US 3928666 A
A size for lubricating fibers, including glass fibers, which is a water dispersion of a solid unctuous material, as for example a solid wax, fat, or gelled or otherwise solidified oil, and a starch ester of an isoalkanoic acid having from 4 to 6 carbon atoms and/or a substituted alkanoic acid having from 4 to 6 carbon atoms. The wax may be an animal, vegetable, mineral, or synthetic wax which is unctuous and insoluble in water. The oils can be gelled by adding any gelling agent, and preferably a thixotropic gelling agent to the oil. The starch esters are only partially cooked so that unburst starch granules are retained, and this dispersion is intimately mixed with the unctuous solid emulsified particles. Other ingredients such as cationic lubricants, coloring matter, bactericides, waxes having particular characteristics, etc. can be added to provide their separate functions. The combination of the above defined partially burst starch granules of esterified starch, and the emulsified particles of the solid unctuous material have very low migration from coated glass fibers, and when dried, provide low tensions when pulled over guide surfaces.
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Description (OCR text may contain errors)
United States Patent [191 Morrison et al.
[ Dec. 23, 1975  Filed: Dec. 29, 1972  Appl. No.: 319,414
 Published under the Trial Voluntary Protest Program on January 28, 1975 as document no. B 319,414.
 US. Cl. 428/378; 65/3 R; 65/3 C; 106/212; 106/213; 260/233.5; 428/392.
 Int. Cl. B32B 17/02; C03C 25/02  Field of Search 106/212, 213; 260/233.5; 117/126 GQ; 65/3, 3 R, 3 C; 428/378, 392
 References Cited UNITED STATES PATENTS 8/1969 Haynes 260/17.4 10/1969 117/126 GQ 3,481,771 12/1969 Doering 117/126 60 3,513,156 5/1970 Speakman 260/2335 3,615,311 10/1971 Ignatius 65/3 3,664,855 5/1972 Morrison 106/212 3,720,662 3/1973 Tessler 260/2335 3,746,558 7/1973 Berkhout 117/126 60 Primary Examiner-William D. Martin Assistant Examiner-William H. Schmidt Attorney, Agent, or Firm-Carl G. Staelin; John W. Overman; William P. Hickey ABS'I RACT A size for lubricating fibers, including glass fibers, which is a water dispersion of a solid unctuous material, as for example a solid wax, fat, or gelled or otherwise solidified oil, and a starch ester of an isoalkanoic acid having from 4 to 6 carbon atoms and/or a substituted alkanoic acidhaving from 4 to 6 carbon atoms. The wax may be an animal, vegetable, mineral, or synthetic wax which is unctuous and insoluble in water. The oils can be gelled by adding any gelling agent, and preferably a thixotropic gelling agent to the oil. The starch esters are only partially cooked so that unburst starch granules are retained, and this dispersion is intimately mixed with the unctuous solid emulsified particles. Other ingredients such as cationic lubricants, coloring matter, bactericides, waxes having particular characteristics, etc. can be added to provide their separate functions. The combination of the above defined partially burst starch granules of esterified starch, and the emulsified particles of the solid unctuous material have very low migration from coated glass fibers, and when dried, provide low tensions when pulled over guide surfaces.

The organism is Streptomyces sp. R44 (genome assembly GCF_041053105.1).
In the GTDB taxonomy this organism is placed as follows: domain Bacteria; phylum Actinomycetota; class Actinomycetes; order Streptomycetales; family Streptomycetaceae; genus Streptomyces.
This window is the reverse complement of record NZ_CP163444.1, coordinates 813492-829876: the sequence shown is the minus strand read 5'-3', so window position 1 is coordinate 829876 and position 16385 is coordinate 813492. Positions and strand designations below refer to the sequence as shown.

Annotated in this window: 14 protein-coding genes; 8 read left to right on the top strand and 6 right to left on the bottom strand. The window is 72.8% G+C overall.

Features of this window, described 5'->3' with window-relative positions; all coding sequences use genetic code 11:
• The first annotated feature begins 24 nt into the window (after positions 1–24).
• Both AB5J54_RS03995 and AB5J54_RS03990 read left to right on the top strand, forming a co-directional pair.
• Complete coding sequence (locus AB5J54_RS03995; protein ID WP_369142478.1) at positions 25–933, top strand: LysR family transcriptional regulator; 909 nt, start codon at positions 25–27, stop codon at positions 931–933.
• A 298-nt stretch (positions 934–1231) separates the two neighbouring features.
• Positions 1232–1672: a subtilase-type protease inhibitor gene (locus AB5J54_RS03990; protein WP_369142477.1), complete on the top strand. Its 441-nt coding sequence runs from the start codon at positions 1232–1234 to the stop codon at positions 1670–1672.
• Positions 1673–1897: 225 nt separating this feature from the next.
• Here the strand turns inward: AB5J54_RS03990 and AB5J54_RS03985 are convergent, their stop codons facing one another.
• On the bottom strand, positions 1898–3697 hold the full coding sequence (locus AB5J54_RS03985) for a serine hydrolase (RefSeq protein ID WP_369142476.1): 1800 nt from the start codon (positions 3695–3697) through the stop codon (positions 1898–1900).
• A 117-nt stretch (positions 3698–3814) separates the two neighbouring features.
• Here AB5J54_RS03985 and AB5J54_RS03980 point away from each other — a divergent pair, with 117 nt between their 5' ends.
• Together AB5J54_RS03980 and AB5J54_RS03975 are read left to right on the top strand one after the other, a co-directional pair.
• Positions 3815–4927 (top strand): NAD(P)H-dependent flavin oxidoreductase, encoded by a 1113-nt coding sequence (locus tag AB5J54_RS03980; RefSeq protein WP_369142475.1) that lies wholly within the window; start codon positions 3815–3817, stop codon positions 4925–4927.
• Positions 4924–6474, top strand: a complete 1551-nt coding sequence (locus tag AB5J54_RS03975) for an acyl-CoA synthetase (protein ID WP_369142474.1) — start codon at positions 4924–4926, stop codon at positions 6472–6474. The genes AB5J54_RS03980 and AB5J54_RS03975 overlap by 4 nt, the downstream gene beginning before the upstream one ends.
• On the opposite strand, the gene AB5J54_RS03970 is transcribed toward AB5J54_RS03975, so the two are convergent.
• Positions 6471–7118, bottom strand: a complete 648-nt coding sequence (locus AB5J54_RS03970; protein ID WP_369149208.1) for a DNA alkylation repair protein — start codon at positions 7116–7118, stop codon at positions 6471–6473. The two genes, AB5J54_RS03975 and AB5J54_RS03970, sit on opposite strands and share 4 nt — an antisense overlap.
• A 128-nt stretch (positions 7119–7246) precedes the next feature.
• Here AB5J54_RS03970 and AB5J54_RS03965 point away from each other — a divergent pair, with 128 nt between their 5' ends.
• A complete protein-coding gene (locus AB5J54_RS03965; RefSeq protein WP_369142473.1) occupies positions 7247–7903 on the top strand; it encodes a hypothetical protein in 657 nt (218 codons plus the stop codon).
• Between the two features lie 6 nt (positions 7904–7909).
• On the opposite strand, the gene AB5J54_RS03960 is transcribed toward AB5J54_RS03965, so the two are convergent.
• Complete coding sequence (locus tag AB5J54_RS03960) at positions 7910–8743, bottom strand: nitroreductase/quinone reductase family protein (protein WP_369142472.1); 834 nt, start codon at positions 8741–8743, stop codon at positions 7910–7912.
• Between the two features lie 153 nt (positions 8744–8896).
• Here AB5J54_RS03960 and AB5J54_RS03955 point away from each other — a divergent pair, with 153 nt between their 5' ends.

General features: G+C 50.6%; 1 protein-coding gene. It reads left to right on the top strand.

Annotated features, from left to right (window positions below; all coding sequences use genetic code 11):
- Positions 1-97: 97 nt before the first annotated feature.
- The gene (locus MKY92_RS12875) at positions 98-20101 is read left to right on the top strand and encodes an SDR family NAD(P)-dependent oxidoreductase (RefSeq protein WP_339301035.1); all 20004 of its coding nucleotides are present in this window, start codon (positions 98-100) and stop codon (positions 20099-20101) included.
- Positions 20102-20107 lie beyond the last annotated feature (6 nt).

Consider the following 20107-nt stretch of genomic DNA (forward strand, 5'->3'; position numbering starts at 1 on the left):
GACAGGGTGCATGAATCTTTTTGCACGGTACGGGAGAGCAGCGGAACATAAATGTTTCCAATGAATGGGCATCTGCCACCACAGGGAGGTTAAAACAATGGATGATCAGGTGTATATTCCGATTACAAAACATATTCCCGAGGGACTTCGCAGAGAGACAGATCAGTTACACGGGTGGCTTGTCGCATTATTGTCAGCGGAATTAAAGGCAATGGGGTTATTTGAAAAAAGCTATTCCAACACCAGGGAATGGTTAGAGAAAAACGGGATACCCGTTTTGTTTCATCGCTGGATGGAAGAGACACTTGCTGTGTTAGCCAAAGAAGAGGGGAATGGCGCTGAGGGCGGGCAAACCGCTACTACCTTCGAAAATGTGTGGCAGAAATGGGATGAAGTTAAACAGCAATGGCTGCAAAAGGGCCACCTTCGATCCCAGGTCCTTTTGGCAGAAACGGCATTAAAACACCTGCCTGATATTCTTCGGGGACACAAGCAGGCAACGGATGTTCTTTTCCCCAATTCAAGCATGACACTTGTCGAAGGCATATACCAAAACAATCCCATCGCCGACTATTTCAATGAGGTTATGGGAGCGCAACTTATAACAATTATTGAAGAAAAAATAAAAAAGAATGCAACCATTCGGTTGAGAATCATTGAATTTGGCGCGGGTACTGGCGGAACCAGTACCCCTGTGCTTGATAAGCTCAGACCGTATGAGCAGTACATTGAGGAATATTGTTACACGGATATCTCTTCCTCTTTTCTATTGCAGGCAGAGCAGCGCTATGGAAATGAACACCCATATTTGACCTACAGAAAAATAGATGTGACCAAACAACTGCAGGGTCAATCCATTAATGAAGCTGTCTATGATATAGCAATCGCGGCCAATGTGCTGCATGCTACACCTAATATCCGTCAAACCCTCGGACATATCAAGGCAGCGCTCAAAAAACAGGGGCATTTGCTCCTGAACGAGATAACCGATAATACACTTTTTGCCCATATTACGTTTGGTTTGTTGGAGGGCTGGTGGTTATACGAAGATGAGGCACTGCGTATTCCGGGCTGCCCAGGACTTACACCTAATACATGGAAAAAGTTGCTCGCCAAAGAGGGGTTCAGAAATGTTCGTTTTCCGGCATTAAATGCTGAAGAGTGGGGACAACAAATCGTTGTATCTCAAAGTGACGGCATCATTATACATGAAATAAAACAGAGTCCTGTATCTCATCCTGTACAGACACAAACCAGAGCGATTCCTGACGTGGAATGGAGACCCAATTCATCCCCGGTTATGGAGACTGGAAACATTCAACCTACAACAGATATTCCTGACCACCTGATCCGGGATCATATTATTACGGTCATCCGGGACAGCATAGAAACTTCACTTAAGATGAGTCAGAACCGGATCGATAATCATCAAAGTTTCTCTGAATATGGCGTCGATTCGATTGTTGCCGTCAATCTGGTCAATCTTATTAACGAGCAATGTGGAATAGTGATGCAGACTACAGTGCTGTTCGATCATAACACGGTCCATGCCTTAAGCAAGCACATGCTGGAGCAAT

5 Claims, No Drawings BACKGROUND OF THE INVENTION The above identified application demonstrates a marked improvement over the prior art in size formulation for glass fibers using a combination of starch esters of cyclic hydrocarbons and emulsified solid unctuous materials. It has been found that starch esters of isoalkanoic acids of from 4 to 6 carbon atoms have some of the same advantages as do the best prior art materials and in addition have improved burn off properties.
The principal object of the present invention is the provision of sizing materials for glass fibers which have properties equal to or better than prior art materials, which are less expensive to produce, and which have still further advantages, as for example, greater ease of burn off.
Further objects and advantages will become apparent to those skilled in the art from the following description of numerous preferred embodiments, and methods of preparing same.
DESCRIPTION OF THE PREFERRED EMBODIMENTS It has been discovered, that starch esters of isoalkanoic acids of from 4 to 6 carbon atoms and substituted isoalkanoic acids of from 4 to 6 carbon atoms will retain emulsified particles of a solid unctuous material such as a wax, a fat, or a gelled oil. These starch esters sufficiently modify the nature of starch as to change it from an oleophobic" one to a slightly oleophilic one to make it compatible with, and have an affinity for, solid predominately hydrocarbon unctuous materials. The isoalkanoic compounds can be attached to the starch through one or more ester linkages. The esterification of the starch can be produced by reaction with acid anhydrides or acid halides. It appears that the smearing nature of the solid unctuous materials is modified by the semi-powdery, dry starch material to provide low tensions when pulled over guide surfaces. On the other hand, the solid particles of unctuous material appear to break up the continuity of the starch coating. The solid nonflowing emulsified particles can be deformed by the starch material on opposite sides thereof when the fibers are flexed without the solid unctuous material flowing to the surface to coat the guide surfaces and thereby cause high tensions. Further, the emulsified particles of solid unctuous material appear to be drawn to and retained about the surface of swollen but unburst starch granules that have had the hydrogen of OH groups of the starch replaced with an ester radical containing an isoalkyl group or radical of 3 to carbon atoms.